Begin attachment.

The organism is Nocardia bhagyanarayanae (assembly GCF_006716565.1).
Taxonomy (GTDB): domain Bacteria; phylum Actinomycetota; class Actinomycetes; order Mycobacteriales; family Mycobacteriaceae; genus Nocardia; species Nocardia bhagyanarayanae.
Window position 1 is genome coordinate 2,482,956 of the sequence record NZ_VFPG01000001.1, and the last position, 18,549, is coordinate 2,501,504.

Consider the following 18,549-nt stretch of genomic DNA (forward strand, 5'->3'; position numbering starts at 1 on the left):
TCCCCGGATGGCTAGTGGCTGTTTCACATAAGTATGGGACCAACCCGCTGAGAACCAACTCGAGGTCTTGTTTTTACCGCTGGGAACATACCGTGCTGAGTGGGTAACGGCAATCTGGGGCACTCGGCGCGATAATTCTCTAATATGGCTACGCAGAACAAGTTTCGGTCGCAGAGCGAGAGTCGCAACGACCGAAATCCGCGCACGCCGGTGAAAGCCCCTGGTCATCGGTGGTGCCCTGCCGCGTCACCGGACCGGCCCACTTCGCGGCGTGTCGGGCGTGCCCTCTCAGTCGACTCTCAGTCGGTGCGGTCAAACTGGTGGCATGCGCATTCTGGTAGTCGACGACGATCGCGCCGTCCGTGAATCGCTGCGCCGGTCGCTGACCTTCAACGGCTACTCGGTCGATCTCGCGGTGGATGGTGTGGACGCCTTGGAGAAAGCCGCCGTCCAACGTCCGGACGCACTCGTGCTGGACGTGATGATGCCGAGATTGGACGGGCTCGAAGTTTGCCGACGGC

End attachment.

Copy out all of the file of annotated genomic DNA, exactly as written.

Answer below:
The organism is Nocardia bhagyanarayanae (assembly GCF_006716565.1).
Taxonomy (GTDB): domain Bacteria; phylum Actinomycetota; class Actinomycetes; order Mycobacteriales; family Mycobacteriaceae; genus Nocardia; species Nocardia bhagyanarayanae.
Window position 1 is genome coordinate 2,482,956 of the sequence record NZ_VFPG01000001.1, and the last position, 18,549, is coordinate 2,501,504.

Consider the following 18,549-nt stretch of genomic DNA (forward strand, 5'->3'; position numbering starts at 1 on the left):
TCCCCGGATGGCTAGTGGCTGTTTCACATAAGTATGGGACCAACCCGCTGAGAACCAACTCGAGGTCTTGTTTTTACCGCTGGGAACATACCGTGCTGAGTGGGTAACGGCAATCTGGGGCACTCGGCGCGATAATTCTCTAATATGGCTACGCAGAACAAGTTTCGGTCGCAGAGCGAGAGTCGCAACGACCGAAATCCGCGCACGCCGGTGAAAGCCCCTGGTCATCGGTGGTGCCCTGCCGCGTCACCGGACCGGCCCACTTCGCGGCGTGTCGGGCGTGCCCTCTCAGTCGACTCTCAGTCGGTGCGGTCAAACTGGTGGCATGCGCATTCTGGTAGTCGACGACGATCGCGCCGTCCGTGAATCGCTGCGCCGGTCGCTGACCTTCAACGGCTACTCGGTCGATCTCGCGGTGGATGGTGTGGACGCCTTGGAGAAAGCCGCCGTCCAACGTCCGGACGCACTCGTGCTGGACGTGATGATGCCGAGATTGGACGGGCTCGAAGTTTGCCGACGGC